We have read this little Poem more than twenty times, and always with increasing admiration. It is inexpressibly beautiful. No one of real feeling can peruse it without a strong inclination to tears. Its irresistible charm is its absolute truth—the unaffected naturalness of its thought. The sentiment which forms the basis of the composition, is, perhaps, at once the most universal and the most passionate of sentiments. No human being exists, over the age of fifteen, who has not, in his heart of hearts, a ready echo for all there so pathetically expressed. The essential poetry of the ideas would only be impaired by “foreign ornament." This is a case in which we should be repelled by the mere conventionalities of the Muse. We demand, for such thoughts, the most rigorous simplicity at all points. It will be observed that, strictly speaking, there is not an attempt at "imagery” in the whole poem. All is direct, terse, penetrating. In a word, nothing could be better done. The versification, while in full keeping with the general character of simplicity, has, in certain passages, a vigorous, trenchant euphony which would confer honor on the most accomplished masters of the art. We refer, especially to the lines :

and follow me to my long home

Solemn and slow. And the quatrain :

Could I but know when I am sleeping

Low in the ground,
One faithful heart would there be keeping

Watch all night round. The initial trochee here, in each instance, substituted for the 'ambus, produces, so naturally as to seem accidental, a very effeclive echo of sound to sense. The thought included in the line “And light the tomb," should be dwelt upon to be appreciated in its full extent of beauty; and the verses which I have italicized in

the last stanza, are poetry-poetry in the purest sense of that much misused word. They have power—indisputable power ; making us thrill with a sense of their weird magnificence as we read them.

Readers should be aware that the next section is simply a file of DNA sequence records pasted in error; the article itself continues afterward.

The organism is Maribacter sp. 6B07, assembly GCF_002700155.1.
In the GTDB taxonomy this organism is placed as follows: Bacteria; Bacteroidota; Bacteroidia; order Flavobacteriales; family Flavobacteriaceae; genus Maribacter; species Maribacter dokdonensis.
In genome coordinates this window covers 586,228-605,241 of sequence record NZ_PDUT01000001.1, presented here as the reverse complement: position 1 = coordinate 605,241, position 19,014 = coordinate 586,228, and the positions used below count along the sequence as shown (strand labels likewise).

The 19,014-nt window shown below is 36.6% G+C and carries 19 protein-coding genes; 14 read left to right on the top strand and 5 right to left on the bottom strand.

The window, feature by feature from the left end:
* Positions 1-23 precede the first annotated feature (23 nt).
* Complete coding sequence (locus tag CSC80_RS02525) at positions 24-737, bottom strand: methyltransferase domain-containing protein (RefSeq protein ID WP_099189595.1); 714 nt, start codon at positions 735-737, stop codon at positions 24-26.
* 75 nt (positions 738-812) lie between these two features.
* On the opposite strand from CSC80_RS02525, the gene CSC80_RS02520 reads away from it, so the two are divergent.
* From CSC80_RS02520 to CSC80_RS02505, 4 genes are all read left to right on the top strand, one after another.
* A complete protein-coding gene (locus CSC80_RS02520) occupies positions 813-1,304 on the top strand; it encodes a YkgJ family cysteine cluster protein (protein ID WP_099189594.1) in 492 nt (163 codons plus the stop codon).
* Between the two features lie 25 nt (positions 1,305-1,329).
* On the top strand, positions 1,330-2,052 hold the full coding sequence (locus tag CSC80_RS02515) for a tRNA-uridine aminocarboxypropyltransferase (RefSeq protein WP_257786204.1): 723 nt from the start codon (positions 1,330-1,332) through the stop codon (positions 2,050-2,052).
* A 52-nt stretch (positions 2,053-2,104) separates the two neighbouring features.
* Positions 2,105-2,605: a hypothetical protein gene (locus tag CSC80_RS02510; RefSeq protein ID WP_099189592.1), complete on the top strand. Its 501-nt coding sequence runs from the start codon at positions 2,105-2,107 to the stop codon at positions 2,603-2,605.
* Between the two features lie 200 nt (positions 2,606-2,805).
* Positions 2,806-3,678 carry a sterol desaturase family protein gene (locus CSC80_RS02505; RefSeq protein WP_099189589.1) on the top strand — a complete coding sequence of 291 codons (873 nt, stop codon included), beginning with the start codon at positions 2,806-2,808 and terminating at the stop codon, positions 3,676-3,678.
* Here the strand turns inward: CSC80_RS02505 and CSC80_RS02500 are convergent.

After the publication of the “ Records,” Mrs. Lewis contributed more continuously to the periodicals of the day-her writings appearing chiefly in the "American Review," and the “Democratic Review,” and “Graham's Magazine.” In the autumn of 1848, Mr. G. P. Putnam published, in exquisite style, her “ Child of the Sea, and Other Poems ”-a volume which at once placed its fair authoress in the first rank of American authors. The composition which gives title to this collection is a tale of sea-adventure—of crime, passion, love and revenge-resembling, in all the nobler poetic elements, the “Corsair” of Lord Byron—from which, however, it widely differs in plot, conduct, manner, and expression. The opening lines not only give a general summary of the design, but serve well to exemplify the ruling merits of the composition :

Where blooms the myrtle and the olive flings
Its aromatic breath upon the air ;
Where the sad bird of Night forever sings
Meet anthems for the children of Despair,
Who, silently, with wild dishevelled hair,
Stray through those valleys of perpetual bloom;
Where hideous War and Murder from their lair

Stalk forth in awful and terrific gloom
Rapine and Vice disport on Glory's gilded tomb:

My fancy pensive pictures youthful Love,
Il-starred yet trustful, truthful and sublime
As ever angels chronicled above :-
The sorrowings of Beauty in her prime;
Virtue's reward; the punishment of Crime;
The dark, inscrutable decrees of Fate;
Despair untold before in prose or rhyme;

The wrong, the agony, the sleepless hate

That mad the soul and make the bosom desolate. One of the most distinguishing merits of the “Child of the Sea,” is the admirable conduct of its narrative-in which every incident has its proper position-where nothing is inconsequent or incoherent—and where, above all, the rich and vivid interest is never, for a single moment, permitted to flag. How few, even of the most accomplished and skilful of poets, are successful in